Don’t blow it on ‘Bubbles’, experts warn

By chillinwill · Dec 16, 2009 ·
  1. chillinwill
    A Dundee-based charity today warned Christmas revellers to avoid “Bubbles”, the drug that has been sweeping the city in recent months

    The warning comes after five young people in the city, the youngest only 15, suffered non-fatal overdoses after taking “bubbles” last month.

    The drug is either swallowed or snorted, with users reporting an effect similar to ecstasyeuphoria, alertness and talkativeness.

    Experts say users of the so-called “legal high” could experience severe side affects.

    CAIR Scotland, a Dundee-based organisation that supports vulnerable young people and adults, said it was vital to be aware of the risks involved in drug misuse.

    Alison Myles, head of children and young people’s services, said, “Over the Christmas and New Year period you may be offered something called ‘bubbles’. People may tell you that this is a legal drug but it is actually a chemical called mephedrone.

    “Mephedrone is the known substance found in bubbles capsules and bags. It is a research chemical that is sold as plant food and is strictly not for human consumption.”

    She added, “Side effects reported after using bubbles can include an increased heart rate, agitation, irritability, dizziness, pupil dilation, nausea and vomiting, headaches, increased blood pressure, dehydration, skin discolouration, erratic jaw movements, bleeding gums, irritated nostrils and increased body temperature.

    “The key point to remember is bubbles are not safe.”

    The organisation, based in Rattray Street, also urged partygoers to follow some simple tips to stay safe over Christmas and New Year.

    “Stay with your friends — it is really important that you stay with your friends and do not wander off on your own,” Ms Myles said.

    “If you are out in a pub or club, arrange a meeting point if you get lost so that you can all meet up. Always ring a reputable taxi company and do not walk off and try to stop a taxi in the street. Ideally, make sure you and your friends go home together.”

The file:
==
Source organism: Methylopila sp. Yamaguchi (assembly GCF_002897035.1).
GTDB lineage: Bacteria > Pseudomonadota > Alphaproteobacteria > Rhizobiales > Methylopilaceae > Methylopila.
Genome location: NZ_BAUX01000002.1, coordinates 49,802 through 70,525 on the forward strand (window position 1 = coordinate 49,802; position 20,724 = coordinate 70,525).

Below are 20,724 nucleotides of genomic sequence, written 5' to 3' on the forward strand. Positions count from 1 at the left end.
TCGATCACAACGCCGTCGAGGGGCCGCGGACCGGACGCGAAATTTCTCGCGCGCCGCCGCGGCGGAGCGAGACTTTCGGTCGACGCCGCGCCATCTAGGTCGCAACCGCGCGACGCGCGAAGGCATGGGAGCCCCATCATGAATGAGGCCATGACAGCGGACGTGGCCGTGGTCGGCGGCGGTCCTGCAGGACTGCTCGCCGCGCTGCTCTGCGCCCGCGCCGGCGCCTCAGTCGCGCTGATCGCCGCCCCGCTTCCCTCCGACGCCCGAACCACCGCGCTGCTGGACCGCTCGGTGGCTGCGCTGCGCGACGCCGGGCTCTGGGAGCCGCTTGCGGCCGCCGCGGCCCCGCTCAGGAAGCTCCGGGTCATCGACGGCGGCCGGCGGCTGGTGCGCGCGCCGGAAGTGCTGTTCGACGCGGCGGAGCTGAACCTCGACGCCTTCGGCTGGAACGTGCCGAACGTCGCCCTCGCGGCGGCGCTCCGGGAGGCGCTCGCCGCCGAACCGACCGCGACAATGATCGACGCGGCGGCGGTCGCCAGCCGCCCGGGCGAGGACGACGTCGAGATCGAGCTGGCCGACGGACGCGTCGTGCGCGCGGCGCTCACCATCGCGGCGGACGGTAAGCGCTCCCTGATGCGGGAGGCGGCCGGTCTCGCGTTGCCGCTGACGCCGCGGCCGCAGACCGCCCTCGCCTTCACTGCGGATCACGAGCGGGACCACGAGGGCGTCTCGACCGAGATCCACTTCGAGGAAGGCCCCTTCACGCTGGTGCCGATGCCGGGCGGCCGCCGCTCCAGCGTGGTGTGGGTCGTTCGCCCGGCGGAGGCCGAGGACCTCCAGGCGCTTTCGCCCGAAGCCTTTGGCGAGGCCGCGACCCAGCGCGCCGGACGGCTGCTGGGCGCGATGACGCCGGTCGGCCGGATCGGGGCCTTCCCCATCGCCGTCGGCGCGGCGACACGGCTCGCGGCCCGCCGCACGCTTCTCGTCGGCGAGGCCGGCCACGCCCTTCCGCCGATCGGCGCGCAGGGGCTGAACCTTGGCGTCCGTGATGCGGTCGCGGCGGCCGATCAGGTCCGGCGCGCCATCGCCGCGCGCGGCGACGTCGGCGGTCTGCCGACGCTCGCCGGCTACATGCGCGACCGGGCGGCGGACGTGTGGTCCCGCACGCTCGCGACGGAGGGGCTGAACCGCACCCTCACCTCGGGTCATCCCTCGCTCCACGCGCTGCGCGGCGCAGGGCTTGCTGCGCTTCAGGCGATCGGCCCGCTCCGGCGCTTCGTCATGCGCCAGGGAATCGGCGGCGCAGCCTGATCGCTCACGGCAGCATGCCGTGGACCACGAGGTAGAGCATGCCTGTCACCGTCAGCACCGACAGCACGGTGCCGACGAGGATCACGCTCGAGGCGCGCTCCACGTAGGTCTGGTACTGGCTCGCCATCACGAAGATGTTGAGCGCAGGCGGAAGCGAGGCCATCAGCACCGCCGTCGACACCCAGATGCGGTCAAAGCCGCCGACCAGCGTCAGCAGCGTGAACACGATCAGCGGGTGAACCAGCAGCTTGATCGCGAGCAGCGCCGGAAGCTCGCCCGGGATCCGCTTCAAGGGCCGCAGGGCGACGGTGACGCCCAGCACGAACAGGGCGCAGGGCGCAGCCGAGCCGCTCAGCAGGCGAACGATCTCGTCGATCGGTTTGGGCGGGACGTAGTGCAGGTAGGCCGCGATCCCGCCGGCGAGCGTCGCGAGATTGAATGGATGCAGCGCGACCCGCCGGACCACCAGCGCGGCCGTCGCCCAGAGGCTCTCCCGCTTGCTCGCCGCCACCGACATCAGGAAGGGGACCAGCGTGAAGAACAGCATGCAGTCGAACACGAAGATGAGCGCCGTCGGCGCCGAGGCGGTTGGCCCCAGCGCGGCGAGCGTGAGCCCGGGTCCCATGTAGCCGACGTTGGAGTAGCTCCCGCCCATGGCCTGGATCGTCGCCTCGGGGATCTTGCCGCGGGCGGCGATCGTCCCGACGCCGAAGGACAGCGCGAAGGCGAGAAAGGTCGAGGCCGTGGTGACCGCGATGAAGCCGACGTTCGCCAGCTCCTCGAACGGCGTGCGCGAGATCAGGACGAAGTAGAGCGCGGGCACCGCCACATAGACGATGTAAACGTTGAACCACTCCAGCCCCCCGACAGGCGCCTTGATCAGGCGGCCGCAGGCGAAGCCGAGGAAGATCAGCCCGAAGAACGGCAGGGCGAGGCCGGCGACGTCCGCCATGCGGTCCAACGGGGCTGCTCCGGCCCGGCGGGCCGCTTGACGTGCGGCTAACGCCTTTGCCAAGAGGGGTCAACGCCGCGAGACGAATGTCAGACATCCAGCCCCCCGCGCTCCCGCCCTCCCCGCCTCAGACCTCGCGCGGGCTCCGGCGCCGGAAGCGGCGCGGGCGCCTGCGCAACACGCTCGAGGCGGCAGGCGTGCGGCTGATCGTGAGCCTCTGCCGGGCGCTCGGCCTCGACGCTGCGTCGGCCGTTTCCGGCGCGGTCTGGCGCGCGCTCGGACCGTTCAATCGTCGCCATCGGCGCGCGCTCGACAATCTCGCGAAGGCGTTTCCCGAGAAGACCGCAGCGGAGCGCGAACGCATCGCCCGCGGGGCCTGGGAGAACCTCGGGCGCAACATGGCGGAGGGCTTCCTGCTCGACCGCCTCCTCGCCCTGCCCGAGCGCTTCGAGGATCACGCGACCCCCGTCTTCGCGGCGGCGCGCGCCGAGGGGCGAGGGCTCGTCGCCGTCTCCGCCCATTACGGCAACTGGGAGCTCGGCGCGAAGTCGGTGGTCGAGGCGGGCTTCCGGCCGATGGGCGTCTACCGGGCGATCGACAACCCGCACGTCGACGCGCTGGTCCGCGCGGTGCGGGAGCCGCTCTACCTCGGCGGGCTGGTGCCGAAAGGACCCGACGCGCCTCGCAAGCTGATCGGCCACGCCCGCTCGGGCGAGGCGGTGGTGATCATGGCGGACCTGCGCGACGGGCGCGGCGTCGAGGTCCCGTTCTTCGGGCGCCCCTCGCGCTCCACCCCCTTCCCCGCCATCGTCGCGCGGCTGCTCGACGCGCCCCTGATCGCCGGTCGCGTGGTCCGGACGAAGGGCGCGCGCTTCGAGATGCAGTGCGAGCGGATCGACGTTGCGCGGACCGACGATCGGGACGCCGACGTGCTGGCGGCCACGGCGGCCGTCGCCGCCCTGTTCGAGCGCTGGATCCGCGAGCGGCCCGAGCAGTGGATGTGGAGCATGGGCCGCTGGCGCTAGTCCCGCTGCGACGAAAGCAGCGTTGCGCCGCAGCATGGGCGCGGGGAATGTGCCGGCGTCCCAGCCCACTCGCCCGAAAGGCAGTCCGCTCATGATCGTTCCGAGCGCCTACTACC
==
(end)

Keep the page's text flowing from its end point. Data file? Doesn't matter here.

Pacing alcohol intake, not drinking on an empty stomach and never leaving drinks unattended were among other safety tips.

    Ms Myles also encouraged people to take care of their sexual health and protect themselves from unnecessary risk.

    “Alcohol and drug use lowers inhibitions, which impacts on decision making,” she said.

    “This can result in people doing things they wouldn’t normally do. Make sure you carry a condom as this is the best way to protect yourself against STIs and unplanned pregnancy.”

    A spokesman for Addaction, a specialist drug and alcohol treatment charity in Dundee, also urged young people to take extra precautions over the holidays.

    Andrew Horne, director of operations in Scotland, said, “It does become a bit of a mad time of year. People tend to drink far too much, which affects their decision-making abilities and can lead them to do things they would not normally do.

    “People going out and about at Christmas time and New Year should always stay with friends.

    “If they do take something and begin to feel unwell, go to hospital immediately. Just be careful, always stay together and make sure someone you trust is always around.”

    December 16, 2009
    Evening Telegraph

    Share This Article


To make a comment simply sign up and become a member!